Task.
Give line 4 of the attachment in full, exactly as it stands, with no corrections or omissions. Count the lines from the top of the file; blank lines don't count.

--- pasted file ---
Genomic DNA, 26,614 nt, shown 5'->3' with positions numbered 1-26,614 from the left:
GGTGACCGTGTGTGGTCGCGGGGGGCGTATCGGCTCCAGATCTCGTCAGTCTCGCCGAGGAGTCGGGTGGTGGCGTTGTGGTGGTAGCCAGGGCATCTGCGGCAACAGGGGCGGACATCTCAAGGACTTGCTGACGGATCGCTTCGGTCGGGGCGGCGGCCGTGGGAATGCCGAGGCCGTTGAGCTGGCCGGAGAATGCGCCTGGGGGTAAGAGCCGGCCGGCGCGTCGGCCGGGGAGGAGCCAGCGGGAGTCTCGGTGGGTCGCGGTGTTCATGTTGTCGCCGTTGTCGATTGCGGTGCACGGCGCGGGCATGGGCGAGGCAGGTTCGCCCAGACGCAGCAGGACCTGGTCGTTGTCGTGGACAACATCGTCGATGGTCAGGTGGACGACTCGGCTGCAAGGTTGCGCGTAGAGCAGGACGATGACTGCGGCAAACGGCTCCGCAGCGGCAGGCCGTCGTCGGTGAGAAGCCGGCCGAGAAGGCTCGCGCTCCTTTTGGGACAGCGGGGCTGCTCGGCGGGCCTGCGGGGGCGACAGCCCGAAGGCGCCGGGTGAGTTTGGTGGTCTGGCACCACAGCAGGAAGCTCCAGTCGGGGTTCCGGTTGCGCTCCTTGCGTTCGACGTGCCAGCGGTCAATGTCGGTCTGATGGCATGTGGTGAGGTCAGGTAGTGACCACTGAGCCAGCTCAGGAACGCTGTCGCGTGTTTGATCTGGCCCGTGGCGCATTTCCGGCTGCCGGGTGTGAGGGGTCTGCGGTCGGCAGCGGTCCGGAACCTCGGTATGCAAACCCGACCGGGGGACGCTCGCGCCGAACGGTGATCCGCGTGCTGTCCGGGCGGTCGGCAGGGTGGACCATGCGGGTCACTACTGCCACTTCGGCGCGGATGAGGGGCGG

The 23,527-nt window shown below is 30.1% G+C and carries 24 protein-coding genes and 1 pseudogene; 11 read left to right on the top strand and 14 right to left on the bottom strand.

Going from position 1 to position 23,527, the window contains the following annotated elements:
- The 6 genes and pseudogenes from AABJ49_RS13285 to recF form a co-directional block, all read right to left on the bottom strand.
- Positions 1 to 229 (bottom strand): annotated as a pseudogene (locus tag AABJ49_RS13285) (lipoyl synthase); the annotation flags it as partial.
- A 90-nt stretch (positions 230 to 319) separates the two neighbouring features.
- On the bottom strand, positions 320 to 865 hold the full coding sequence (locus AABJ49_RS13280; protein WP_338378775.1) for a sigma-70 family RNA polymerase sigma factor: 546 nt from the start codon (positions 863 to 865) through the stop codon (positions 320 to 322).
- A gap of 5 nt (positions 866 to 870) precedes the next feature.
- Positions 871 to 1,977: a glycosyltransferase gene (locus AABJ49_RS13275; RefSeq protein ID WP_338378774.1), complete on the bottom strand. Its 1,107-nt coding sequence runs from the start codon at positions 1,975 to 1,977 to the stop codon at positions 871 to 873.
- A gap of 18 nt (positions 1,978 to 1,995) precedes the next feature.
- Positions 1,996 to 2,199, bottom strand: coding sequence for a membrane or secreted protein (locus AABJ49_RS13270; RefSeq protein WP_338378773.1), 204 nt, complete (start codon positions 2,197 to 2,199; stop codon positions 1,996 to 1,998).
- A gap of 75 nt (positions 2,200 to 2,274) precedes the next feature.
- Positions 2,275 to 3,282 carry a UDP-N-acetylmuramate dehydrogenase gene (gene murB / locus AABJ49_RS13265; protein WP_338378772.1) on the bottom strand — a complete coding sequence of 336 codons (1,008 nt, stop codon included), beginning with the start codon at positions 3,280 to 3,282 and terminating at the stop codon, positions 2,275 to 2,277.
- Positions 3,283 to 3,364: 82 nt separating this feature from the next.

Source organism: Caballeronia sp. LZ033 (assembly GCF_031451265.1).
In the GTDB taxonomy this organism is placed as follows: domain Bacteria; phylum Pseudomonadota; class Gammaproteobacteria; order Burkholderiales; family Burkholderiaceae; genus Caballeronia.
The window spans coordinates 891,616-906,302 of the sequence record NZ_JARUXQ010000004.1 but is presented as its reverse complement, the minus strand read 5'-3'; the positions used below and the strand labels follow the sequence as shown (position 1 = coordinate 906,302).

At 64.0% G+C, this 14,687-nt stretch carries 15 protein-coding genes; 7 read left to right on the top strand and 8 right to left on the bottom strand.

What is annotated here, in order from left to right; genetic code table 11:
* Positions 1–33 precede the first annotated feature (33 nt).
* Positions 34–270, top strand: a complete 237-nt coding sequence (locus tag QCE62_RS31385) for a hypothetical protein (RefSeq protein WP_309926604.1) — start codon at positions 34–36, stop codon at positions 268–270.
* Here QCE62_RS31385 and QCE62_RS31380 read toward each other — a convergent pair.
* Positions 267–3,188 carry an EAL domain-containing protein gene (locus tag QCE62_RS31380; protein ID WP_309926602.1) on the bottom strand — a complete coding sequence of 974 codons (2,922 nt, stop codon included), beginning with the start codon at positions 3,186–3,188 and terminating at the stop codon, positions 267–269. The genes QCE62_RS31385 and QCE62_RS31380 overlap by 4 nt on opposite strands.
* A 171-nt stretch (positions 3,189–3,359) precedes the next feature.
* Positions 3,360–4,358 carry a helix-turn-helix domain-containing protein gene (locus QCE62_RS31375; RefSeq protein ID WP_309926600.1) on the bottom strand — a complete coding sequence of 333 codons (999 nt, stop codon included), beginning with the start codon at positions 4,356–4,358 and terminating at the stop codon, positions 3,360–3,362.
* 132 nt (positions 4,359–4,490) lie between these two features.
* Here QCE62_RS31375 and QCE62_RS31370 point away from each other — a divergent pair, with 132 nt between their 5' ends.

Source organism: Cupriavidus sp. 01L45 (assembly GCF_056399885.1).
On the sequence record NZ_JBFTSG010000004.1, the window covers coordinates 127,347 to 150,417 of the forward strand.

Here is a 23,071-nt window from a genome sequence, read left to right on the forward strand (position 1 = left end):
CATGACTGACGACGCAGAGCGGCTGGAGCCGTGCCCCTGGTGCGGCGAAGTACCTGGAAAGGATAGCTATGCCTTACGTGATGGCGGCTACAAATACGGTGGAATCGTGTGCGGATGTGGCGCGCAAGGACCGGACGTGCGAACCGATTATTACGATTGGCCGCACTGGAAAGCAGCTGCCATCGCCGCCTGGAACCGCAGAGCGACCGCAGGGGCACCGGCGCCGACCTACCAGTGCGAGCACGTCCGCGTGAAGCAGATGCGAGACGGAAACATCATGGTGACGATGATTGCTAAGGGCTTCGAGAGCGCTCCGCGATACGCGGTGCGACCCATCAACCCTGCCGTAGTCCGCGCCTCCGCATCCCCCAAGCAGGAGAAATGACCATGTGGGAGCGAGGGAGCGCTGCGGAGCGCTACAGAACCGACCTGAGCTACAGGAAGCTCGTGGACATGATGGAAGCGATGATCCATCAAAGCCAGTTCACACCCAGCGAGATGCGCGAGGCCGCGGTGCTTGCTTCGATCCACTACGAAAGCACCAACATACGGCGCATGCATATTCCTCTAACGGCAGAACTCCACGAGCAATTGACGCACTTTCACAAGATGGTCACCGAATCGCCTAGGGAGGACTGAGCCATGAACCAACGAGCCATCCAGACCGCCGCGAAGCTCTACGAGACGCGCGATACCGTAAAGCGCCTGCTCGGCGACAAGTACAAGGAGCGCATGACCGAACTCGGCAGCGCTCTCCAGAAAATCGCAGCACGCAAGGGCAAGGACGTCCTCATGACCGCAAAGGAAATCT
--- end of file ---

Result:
Going from position 1 to position 23,527, the window contains the following annotated elements: